Greece’s Harder Stance on Refugees Slated by Rights NGOs
While Greece turns to increased surveillance and more border patrols on its land and sea borders with Turkey to meet an anticipated new wave of refugees from Afghanistan, following the withdrawal of US troops and that country's fall to the Taliban, human rights experts have criticized well documented reports of violent pushbacks.
"A more restrictive framework has been created in relation to reception conditions and asylum procedures in Greece," Vassilis Kerasiotis, country director of the NGO HIAS Greece, told BIRN.
"The legislative framework excludes various nationalities from refugee status determination procedures, unilaterally claiming Turkey is a safe third country for them, while reception conditions for those arriving in Greek islands remain far below European standards," he said.
"On the other hand, the announcement of closed reception centres is proof of the hostile environment for refugees and asylum seekers," he added.
The Greek government has come under criticism at a European level also for what is seen as a step back in provision of human rights of people on the move in Greece.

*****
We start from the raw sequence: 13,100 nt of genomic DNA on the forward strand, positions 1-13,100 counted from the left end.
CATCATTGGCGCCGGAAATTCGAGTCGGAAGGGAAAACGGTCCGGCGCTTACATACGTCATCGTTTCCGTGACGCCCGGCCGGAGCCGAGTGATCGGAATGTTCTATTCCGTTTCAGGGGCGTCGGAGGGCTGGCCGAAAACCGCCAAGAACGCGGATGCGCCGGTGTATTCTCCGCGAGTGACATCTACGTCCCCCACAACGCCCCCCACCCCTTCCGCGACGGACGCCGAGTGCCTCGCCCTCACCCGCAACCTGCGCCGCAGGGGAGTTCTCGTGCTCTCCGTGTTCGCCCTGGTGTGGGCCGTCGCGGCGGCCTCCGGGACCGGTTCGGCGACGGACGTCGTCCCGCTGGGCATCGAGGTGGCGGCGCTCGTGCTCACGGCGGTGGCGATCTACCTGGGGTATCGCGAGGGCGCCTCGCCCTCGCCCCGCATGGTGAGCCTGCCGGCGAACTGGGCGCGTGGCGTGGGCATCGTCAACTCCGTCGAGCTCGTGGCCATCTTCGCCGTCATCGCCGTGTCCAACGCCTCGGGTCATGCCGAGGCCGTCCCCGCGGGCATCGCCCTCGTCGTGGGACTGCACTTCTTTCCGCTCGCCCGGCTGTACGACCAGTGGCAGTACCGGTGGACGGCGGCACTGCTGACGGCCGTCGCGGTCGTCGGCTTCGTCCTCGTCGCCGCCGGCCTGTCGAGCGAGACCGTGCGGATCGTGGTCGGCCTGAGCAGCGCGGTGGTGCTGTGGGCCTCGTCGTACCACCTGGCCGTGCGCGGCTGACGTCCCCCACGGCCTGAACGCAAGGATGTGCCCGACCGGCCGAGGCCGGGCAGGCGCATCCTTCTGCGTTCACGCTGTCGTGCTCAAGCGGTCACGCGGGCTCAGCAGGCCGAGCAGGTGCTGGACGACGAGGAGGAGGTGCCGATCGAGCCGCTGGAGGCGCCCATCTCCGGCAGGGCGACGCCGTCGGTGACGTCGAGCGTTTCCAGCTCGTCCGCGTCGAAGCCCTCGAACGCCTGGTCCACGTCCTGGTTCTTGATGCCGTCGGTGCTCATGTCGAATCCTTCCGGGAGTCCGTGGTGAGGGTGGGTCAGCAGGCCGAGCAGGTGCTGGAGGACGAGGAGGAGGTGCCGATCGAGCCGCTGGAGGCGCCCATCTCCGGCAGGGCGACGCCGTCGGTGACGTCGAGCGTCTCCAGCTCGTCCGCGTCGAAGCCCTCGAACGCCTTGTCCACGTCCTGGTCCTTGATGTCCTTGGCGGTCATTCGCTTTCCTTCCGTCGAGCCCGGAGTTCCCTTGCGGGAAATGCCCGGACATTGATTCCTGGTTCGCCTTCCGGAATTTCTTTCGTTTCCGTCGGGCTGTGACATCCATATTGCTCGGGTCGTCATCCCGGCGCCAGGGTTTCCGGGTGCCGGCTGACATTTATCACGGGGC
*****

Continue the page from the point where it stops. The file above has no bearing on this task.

On September 9, the Council of Europe's Commissioner for Human Rights, Dunja Mijatovic, condemned a new Greek bill that speeds up deportations and returns of migrants, as well as limits the actions of NGOs participating in search-and-rescue operations in the sea.
Greece has received 276 million euros from the European Commission for the construction of reception facilities on the five Aegean islands receiving asylum seekers from Turkish shores. The first centre, on Samos, opens this Saturday, September 18.
According to official figures, the number of migrants and refugees on the islands has dropped by 96 per cent, but human...